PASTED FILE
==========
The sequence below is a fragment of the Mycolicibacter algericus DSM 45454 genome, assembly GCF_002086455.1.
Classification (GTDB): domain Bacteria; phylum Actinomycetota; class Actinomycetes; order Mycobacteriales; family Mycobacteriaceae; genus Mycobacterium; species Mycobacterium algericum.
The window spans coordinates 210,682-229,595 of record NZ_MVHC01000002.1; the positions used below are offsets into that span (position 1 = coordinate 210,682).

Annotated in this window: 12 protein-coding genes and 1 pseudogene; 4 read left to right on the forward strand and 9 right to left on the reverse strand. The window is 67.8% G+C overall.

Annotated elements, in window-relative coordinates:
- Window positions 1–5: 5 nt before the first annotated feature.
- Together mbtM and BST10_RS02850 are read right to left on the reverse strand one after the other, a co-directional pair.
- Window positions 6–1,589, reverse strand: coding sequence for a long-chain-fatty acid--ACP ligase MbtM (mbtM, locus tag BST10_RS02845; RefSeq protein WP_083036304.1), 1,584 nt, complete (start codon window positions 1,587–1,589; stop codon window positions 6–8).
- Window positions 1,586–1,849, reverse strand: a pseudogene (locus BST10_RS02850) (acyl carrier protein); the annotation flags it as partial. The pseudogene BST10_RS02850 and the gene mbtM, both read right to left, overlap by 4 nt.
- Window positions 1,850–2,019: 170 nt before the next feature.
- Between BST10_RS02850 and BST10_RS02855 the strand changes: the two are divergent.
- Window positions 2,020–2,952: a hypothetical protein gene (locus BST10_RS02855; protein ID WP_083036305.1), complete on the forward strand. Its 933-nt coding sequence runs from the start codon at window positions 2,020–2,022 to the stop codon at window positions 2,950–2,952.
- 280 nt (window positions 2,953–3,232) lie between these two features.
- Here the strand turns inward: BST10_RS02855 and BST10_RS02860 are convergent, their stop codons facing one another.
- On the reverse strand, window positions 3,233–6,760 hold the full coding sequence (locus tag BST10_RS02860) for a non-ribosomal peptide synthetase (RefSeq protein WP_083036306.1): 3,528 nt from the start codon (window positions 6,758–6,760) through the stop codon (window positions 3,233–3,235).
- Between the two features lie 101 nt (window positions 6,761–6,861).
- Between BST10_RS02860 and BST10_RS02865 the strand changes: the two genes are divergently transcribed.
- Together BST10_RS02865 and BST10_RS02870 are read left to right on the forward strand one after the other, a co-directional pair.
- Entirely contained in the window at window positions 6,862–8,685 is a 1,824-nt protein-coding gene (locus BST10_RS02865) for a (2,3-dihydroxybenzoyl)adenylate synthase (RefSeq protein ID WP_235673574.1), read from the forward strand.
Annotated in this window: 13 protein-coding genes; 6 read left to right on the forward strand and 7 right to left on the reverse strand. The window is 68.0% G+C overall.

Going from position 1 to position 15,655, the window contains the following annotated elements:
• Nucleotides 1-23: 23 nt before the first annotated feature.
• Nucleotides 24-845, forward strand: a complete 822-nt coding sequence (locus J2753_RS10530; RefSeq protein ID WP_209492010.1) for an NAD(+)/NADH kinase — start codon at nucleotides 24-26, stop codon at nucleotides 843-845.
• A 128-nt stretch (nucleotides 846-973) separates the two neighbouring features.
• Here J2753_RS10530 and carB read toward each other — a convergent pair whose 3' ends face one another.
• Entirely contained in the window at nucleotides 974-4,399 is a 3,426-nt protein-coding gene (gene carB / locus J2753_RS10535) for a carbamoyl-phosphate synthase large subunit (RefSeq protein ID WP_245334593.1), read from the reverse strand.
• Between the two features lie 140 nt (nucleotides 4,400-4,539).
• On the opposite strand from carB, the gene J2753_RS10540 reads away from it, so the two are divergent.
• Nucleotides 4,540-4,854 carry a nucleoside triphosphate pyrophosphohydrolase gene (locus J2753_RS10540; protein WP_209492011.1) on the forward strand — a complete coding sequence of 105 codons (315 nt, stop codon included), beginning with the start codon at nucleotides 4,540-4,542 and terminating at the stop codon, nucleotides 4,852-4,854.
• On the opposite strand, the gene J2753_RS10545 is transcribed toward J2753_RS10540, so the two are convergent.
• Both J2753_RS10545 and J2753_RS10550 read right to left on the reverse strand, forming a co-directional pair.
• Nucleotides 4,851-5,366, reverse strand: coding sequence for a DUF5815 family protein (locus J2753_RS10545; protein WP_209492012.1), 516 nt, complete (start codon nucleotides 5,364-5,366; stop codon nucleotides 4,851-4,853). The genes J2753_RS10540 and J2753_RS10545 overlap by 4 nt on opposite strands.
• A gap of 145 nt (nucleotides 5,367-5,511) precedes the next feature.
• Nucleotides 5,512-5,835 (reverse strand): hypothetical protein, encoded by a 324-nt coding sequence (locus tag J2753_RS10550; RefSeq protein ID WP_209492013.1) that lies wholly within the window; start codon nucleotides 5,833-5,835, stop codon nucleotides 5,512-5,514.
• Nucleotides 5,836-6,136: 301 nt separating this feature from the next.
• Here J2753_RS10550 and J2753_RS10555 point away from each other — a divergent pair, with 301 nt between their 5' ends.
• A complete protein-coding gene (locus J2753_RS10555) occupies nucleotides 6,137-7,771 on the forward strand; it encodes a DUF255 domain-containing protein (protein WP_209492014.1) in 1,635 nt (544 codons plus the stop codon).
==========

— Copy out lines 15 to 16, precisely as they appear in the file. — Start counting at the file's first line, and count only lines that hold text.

- On the reverse strand, window positions 3,233–6,760 hold the full coding sequence (locus tag BST10_RS02860) for a non-ribosomal peptide synthetase (RefSeq protein WP_083036306.1): 3,528 nt from the start codon (window positions 6,758–6,760) through the stop codon (window positions 3,233–3,235).
- Between the two features lie 101 nt (window positions 6,761–6,861).